It’s good manners, yes, but also good marketing.
A handwritten thank you note, a quick email just to say thanks, an end-of-year card with a custom chocolate to show gratitude.
However you do it, saying thanks goes a long way. And when it comes to building your business, you can’t say thank you enough.
I blogged about the new dentist yesterday (read it here) – the week after my kids’ appointments, a handwritten thank you card came in the mail. We already had a good experience. This just cemented it.
Last night, I shopped at Michael’s with the kids for holiday parties they’re planning this weekend for friends. We went in search of holiday-themed cookie cutters and found lots of Christmas trees, angels and candy canes. No menorahs, no dreidels, nothing Jewish.
I asked the cashier about it, and she said, blank-faced, “We didn’t get anything this year for Chanukah. Try another store.”
No compassion. No concern. I was peeved. I shared my disappointment and asked if she could convey that to corporate, so that they knew for next year’s inventory that Jews do in fact shop here. Minutes later, another customer came to the checkout to ask why there was nothing for Chanukah in the store.
The difference between saying thank you when you don’t have to and turning a blind eye when a customer expresses disappointment is huge. I was mildly annoyed to find nothing in stock, but after the blanket stare and it-wasn’t-me lack of concern, I was highly annoyed. Isn’t her job to make sure my experience with the business is positive?
The problem with big-box stores is they don’t have to do much to win our business. Show up and shop. They’re big. They have deep pockets for advertising and plentiful coupons.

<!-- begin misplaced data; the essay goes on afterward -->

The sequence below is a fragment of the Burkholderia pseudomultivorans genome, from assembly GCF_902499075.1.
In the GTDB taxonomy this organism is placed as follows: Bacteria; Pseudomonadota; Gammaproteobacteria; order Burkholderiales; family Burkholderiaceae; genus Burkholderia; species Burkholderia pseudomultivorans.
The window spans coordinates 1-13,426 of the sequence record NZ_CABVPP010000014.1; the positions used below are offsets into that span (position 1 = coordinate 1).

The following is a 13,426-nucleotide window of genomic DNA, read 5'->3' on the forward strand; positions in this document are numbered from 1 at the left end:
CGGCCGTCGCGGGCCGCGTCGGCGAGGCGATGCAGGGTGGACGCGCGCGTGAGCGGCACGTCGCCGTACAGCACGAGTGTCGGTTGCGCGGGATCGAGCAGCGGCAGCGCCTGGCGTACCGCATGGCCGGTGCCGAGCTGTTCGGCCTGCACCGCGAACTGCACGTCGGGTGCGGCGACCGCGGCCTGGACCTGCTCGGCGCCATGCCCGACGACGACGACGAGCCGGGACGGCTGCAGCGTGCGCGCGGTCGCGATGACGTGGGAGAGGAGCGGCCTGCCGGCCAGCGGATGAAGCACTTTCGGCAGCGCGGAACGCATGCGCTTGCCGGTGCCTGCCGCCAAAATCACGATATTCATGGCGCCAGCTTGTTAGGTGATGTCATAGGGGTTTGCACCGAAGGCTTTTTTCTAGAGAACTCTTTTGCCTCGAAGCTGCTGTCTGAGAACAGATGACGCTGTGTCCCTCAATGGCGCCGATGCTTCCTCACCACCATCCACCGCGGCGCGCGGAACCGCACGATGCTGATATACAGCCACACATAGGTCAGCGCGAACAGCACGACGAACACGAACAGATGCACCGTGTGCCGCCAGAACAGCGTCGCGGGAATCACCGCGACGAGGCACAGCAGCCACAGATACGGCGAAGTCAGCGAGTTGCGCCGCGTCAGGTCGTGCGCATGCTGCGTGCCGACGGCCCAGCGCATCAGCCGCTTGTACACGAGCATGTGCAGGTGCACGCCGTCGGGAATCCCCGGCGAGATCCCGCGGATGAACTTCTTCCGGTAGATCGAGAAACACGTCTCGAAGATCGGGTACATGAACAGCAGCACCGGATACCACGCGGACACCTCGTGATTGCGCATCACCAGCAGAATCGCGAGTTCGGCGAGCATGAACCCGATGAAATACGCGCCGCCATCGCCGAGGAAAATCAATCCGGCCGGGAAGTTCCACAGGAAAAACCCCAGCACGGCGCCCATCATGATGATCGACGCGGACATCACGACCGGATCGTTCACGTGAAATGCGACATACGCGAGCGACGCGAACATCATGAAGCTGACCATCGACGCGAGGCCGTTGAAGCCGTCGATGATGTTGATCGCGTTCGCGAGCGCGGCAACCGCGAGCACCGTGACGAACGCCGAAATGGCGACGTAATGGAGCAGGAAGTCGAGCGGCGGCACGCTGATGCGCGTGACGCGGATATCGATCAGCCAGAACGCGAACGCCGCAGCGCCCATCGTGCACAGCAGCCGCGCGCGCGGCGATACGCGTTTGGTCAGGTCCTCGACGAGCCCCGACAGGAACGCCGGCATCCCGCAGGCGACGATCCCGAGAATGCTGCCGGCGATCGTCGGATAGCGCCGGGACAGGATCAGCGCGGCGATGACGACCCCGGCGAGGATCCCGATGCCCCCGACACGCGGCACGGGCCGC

But that doesn’t mean they’ll care about you.
A small business, even a mid-sized business, should care. They have skin in the game. They need the business. And dare I say, in this economic climate, where we have all we need and more options than we could possibly consider, every business would be wise to court customers and do the dance of appreciation.
At the end of every year, I find a way to say thank you to my clients. This year it’s custom cards and Your:People branded chocolate bars. A little something, but it’s something. One year I hosted a luncheon with an inspirational speaker and invited all my clients and staff to attend.
There are many ways to show appreciation. But taking the time to handwrite a note or pick up the phone and say voice-to-voice, thank you so much, I really appreciate you, it just carries more weight when it comes from the heart.
Years ago, my sister-in-law and I went to a little yoga studio in Petoskey when we were up north with the family on vacation. We are not in any way likely to be regular customers, though we enjoyed the class immensely.
Sure enough, a week later a handwritten notecard arrived in the mail at our homes thanking us for coming in.
As far away as we get with technology and face-to-face interaction, we have to be even more careful to make those human connections. Thank you notes, personal calls, whatever it takes – to stand out from the crowd, you truly have to make the effort.
And if you’re in this for the long-run, there is no shortcut, no other way. Jump in full force, wear your heart on your sleeve. There IS room in business for the heart. Dare I say, it’s what makes all the difference.